One of the more enlightening performances of our immediate-past treasurer was his declaration of admiration for Thatcherism and Reaganomics.
Now employed by investment bank Goldman Sachs (aka the “vampire squid”), I trust he’s coming to terms with even the global financial markets pointedly rejecting his preferred philosophy.
If an event was required to finally rule off the world’s four-decade dance with trickle down economics, it was delivered on Friday night in the form of the British government’s mini-budget – new Prime Minister Liz Truss’s attempt to add Trussonomics to the neoliberal lexicon with the biggest tax cuts in half a century.
The verdict was immediate. The pound plunged as markets gave the tax cuts the thumbs down, expectations of higher interest rates rose and the outlook for the faltering British economy deteriorated further.
As if post-Brexit Britain did not have enough problems.
Nobody – except perhaps Liz Truss, her chancellor Kwasi Kwarteng and a few supporters – is buying the trickle-down fantasy any more.
The Guardian reported Ms Truss and Mr Kwarteng had been working on plans for government for more than a decade, “ever since they wrote their book Britannia Unchained, the first draft of Trussonomics, a rip-roaring ride through free markets, deregulation and the small state. She is determined to make seismic changes.
“The Commons benches behind Kwarteng were muted. Grim-faced MPs barely raised a cheer. Some of those with ‘red wall’ seats are aghast that tax cuts so disproportionately benefit the rich. ‘It’s electoral suicide,’ one despaired. Even some of her supporters admit her plans are ‘brilliant, or they are bonkers’.”
The markets’ seismic changes might not be what the PM and her chancellor had in mind.
The neoliberal cry of “you can’t tax your way to prosperity” has been joined by “you can’t tax cut your way to prosperity either”.
The Economist’s verdict was blunt: “Liz Truss’s selective Reaganomics won’t work.”
But neither did Ronald Reagan’s Reaganomics. The claim that it did is the stuff of neoliberal propaganda, not reality. It’s the dogma of think tanks and politicians funded by rich people who dislike paying tax, the delusions of deficient treasurers past.
Having shot itself in both feet with Brexit, sorry old England is moving on to knee-capping.
At the macro level, a quick $75 billion worth of tax cuts thrown on top of an economy the Bank of England is trying to cool with interest rate rises pits fiscal policy against monetary policy – meaning more interest rate rises.
The extra borrowing and lack of confidence in the British government contributes to the plunging pound, making imports more expensive, thus more inflationary pressure, thus more pressure on the Bank of England to screw down the economy that Ms Truss is trying to stimulate.
Scrapping the top tax rate – 45 per cent on incomes above £150,000 ($250,000) – and making 40 per cent the top rate provides the worst of the optics for little in the way of economics.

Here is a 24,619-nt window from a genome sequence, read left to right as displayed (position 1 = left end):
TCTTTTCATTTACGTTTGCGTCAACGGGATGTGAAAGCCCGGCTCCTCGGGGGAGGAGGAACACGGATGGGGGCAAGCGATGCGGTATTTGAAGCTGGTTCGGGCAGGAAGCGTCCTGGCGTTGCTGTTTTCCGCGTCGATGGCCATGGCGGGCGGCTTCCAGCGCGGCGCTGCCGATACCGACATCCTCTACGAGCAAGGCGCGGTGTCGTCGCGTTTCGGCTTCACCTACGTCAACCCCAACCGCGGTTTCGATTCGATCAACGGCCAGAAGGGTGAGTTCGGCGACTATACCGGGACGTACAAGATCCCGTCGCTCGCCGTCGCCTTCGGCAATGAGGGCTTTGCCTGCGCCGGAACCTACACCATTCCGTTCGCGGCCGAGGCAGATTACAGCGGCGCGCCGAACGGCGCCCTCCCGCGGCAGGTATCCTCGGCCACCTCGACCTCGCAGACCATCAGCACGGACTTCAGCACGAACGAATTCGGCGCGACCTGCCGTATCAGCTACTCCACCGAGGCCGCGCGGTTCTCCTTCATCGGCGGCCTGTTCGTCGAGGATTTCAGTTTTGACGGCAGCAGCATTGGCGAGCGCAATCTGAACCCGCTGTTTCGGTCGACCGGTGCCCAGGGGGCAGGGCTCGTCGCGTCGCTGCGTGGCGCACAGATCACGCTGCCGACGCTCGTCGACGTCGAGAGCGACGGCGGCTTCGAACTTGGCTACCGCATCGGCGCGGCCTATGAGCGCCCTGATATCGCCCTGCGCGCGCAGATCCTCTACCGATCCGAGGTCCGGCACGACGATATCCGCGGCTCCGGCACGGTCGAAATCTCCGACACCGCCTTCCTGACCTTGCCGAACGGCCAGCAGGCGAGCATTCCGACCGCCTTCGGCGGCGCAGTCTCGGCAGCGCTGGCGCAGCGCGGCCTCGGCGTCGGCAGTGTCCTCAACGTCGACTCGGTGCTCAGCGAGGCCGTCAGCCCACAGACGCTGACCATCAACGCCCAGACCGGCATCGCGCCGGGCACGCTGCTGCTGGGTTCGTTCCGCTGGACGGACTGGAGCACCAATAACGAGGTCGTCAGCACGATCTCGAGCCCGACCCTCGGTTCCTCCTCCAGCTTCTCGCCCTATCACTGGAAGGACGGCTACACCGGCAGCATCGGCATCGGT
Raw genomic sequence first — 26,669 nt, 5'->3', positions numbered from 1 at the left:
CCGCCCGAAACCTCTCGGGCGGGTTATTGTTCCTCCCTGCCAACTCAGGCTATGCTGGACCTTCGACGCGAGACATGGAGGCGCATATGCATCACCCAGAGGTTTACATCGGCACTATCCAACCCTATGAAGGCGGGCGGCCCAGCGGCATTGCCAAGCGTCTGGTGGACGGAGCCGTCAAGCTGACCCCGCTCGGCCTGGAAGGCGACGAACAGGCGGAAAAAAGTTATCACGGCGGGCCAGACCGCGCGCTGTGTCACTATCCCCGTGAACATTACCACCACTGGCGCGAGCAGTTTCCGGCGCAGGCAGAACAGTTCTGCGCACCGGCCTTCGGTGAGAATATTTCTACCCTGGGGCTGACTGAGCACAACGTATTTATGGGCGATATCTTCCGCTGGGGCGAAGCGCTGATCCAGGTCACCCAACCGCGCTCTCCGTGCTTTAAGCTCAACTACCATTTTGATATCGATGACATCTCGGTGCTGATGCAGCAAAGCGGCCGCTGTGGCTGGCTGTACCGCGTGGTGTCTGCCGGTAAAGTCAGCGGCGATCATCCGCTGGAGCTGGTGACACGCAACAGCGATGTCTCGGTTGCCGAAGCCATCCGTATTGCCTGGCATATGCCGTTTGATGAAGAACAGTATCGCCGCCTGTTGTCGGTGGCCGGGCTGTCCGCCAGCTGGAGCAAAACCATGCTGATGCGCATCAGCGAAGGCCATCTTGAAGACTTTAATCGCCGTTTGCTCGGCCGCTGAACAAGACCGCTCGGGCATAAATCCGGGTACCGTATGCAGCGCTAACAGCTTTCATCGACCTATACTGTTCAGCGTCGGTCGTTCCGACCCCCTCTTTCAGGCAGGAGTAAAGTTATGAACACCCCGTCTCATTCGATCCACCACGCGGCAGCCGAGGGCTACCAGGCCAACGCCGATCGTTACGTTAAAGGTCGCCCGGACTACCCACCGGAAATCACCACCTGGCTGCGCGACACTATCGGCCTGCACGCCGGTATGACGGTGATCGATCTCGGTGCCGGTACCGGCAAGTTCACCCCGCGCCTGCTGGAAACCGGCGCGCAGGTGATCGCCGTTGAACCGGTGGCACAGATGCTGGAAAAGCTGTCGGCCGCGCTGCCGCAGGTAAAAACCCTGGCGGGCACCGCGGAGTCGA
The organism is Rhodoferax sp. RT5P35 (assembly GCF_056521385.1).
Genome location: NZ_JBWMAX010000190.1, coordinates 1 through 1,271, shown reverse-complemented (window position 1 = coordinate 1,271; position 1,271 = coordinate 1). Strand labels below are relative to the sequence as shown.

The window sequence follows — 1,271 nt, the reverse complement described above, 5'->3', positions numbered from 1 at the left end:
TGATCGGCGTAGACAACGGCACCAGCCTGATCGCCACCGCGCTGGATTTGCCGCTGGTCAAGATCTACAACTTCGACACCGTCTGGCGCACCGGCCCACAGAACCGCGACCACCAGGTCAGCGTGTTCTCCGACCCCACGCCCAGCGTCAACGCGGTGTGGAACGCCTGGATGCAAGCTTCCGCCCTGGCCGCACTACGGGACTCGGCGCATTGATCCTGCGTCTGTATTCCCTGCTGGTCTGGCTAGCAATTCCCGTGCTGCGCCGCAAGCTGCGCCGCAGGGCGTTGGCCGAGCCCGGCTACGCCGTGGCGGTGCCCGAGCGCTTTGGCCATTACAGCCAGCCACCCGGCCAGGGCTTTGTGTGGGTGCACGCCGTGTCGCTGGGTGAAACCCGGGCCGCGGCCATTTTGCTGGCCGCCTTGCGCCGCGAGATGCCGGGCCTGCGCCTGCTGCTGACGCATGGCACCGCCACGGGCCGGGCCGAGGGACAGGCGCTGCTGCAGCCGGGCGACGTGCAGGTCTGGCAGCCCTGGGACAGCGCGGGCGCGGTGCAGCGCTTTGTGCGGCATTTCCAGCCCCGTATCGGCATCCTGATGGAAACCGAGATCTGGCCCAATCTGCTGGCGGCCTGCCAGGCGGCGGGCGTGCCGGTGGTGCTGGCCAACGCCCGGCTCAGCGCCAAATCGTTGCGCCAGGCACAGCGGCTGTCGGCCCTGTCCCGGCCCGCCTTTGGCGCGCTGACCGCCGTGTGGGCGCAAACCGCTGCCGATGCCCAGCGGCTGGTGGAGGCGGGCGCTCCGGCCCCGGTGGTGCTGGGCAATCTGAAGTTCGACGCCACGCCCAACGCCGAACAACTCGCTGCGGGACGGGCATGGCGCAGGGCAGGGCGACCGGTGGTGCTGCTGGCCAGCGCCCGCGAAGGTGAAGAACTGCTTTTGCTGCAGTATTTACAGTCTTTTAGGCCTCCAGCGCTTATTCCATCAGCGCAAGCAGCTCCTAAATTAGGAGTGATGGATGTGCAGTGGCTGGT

Less tax for the well-off does not mean they stimulate economic growth more. Tom Red’s explanation in Crikey was only a little simplistic.
The writing was on the wall for PM Truss before the mini-budget. When big business wants to be good friends with the opposition Labour Party, the money had already spoken.
“It helps Labour that businesses despair of the Conservative Party,” reported the Economist.
“Many people (including politicians) assume that firms want treats such as tax cuts and deregulation. They do, but they are more interested in a stable, predictable environment in which to invest.
“After 12 years in office and four radically different prime ministers, the Conservatives can hardly promise that. Boris Johnson’s tenure was especially shambolic. ‘For the last few years, we’re just not sure what we’re facing into with the government,’ laments one executive.”
English commentator Anthony Peters provided perspective in his email newsletter: “Kwarteng’s argument was that 25 years of governments’ attempts to redistribute wealth from the bottom up has failed and that the time might have come to take an entirely different and innovative approach to the fiscal structure.
“At the age of 47, Kwarteng is clearly far too young to have any memory of the Barber Boom, named after Anthony Barber, who was Chancellor to Ted Heath in the early 1970s. Kwarteng’s ‘innovative’ fiscal structure is all but a carbon copy of Barber’s ‘Dash for Growth’ and markets are pricing in its same calamitous failure.
“As far as his ‘special advisors’ are concerned, in most cases they are so young and so green that not even their parents will remember Barber.”
Mr Peters is a conservative veteran of markets and commentary, certainly no “Leftie”. When he despairs so strongly of the Conservative Party, Trussonomics won’t be around for long.
And he has a knack for an observation that makes a broader point about Britain’s demise.
“I suspect Kwarteng has kicked the bucket out from under the country,” he wrote.
“There is no doubt that he is correct that the policies of redistribution by way of high taxation and high benefits have not brought the fruits they were supposed to even though in the UK neither of them is particularly high compared to European peers. ‘Trickle down’ doesn’t work and nor does the ‘benefit state’. The only thing that works is work.
“Perchance, in the past seven days I have been both to Zurich and to Manchester. In the former there is barely a corner of town from which one could not eat one’s lunch off the pavement, in the latter even the centre of the city and business districts were sinking in litter and garbage.
“Civic pride and cleanliness are not a function of benefits and taxation of the rich. It’s not about how often the streets are cleaned; it’s about how often they need to be cleaned and why.”
RIP – trickle-down economics
Born – circa 1980
Buried – 2022.